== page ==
Although it is well established that viewing nature can help individuals recover from a stressful experience, the dose-response curve describing the relationship between tree cover density and stress recovery is totally unclear. A total of 160 participants engaged in a standard Trier Social Stress Test to induce stress. Participants were then randomly assigned to watch 1 of 10 three-dimensional videos of street scenes that varied in the density of tree cover (from 2% to 62%). Participants completed a Visual Analog Scale questionnaire at three points in the experiment. Analysis revealed a positive, linear association between the density of urban street trees and self-reported stress recovery, adjusted R2 = .05, F(1, 149) = 8.53, p < .01. This relationship holds after controlling for gender, age, and baseline stress levels. A content analysis of participants’ written narratives revealed a similar but even stronger association. These findings suggest that viewing tree canopy in communities can significantly aid stress recovery and that every tree matters.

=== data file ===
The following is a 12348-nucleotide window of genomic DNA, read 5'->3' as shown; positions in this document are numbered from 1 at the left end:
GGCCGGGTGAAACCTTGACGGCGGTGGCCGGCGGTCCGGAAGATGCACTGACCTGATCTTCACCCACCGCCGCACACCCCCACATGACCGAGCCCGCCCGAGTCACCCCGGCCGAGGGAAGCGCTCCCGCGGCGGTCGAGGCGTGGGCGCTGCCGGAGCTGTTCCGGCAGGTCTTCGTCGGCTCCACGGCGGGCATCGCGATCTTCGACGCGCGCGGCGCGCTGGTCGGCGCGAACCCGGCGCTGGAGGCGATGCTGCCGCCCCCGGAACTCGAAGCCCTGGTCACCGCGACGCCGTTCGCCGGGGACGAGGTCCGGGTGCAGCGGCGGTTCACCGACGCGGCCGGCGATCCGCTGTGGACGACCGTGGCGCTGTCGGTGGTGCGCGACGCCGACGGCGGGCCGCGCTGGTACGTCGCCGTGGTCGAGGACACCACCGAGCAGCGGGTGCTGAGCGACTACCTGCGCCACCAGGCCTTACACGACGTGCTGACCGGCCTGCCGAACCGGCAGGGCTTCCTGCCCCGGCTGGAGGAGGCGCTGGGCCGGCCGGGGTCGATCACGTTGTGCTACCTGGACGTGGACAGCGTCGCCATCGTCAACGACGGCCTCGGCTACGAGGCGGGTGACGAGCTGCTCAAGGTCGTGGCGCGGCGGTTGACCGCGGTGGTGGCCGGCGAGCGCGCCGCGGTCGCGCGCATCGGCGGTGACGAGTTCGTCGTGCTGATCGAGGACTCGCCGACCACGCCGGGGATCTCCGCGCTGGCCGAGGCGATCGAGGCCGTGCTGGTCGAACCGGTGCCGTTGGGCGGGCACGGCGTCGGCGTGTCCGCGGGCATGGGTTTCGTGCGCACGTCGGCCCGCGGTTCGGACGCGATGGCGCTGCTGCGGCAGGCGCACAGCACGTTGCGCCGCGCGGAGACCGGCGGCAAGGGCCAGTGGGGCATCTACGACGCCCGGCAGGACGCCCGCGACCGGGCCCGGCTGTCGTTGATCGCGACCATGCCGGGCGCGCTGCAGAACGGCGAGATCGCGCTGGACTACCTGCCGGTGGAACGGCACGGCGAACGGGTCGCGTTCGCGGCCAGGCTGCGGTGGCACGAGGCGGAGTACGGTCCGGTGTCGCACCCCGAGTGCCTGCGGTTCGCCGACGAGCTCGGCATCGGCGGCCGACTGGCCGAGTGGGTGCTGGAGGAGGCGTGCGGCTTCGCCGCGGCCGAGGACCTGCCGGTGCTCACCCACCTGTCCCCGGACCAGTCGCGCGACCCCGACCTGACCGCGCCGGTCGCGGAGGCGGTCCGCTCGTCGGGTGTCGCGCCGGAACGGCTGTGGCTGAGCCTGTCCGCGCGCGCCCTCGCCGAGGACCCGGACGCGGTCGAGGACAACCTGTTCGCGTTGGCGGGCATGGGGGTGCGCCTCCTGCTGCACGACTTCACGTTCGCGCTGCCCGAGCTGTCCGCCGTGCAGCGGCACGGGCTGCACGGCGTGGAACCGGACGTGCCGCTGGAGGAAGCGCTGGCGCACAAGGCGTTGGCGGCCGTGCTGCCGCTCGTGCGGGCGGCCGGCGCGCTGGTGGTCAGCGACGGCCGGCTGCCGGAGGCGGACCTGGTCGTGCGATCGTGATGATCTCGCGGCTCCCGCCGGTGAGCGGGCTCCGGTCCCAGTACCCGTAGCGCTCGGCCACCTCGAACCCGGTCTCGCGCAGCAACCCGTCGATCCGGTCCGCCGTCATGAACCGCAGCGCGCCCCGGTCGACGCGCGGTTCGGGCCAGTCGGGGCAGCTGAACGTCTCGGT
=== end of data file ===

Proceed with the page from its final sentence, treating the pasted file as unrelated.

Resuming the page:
From Oppressiveness to Stress: A Development of Stress Reduction Theory in the Context of Contemporary High-density City

Journal of environmental psychology, 2022, IF= 7.649

Due to intense urbanization in the last decade, high-density city has become a major type of human habitat globally. In those cities, oppressiveness has been recognized as a dominating environmental perception. Stress Reduction Theory is a leading theory that explains the relationship between environmental exposure and mental stress. However, the theory missed that perceived oppressiveness may substantially explain impacts of environmental exposure on mental stress in the context of high-density city. This study aimed to address that significant theoretical deficiency. A new pathways model was proposed to investigate whether and to what extent environmental exposure impacts mental stress through perceived oppressiveness.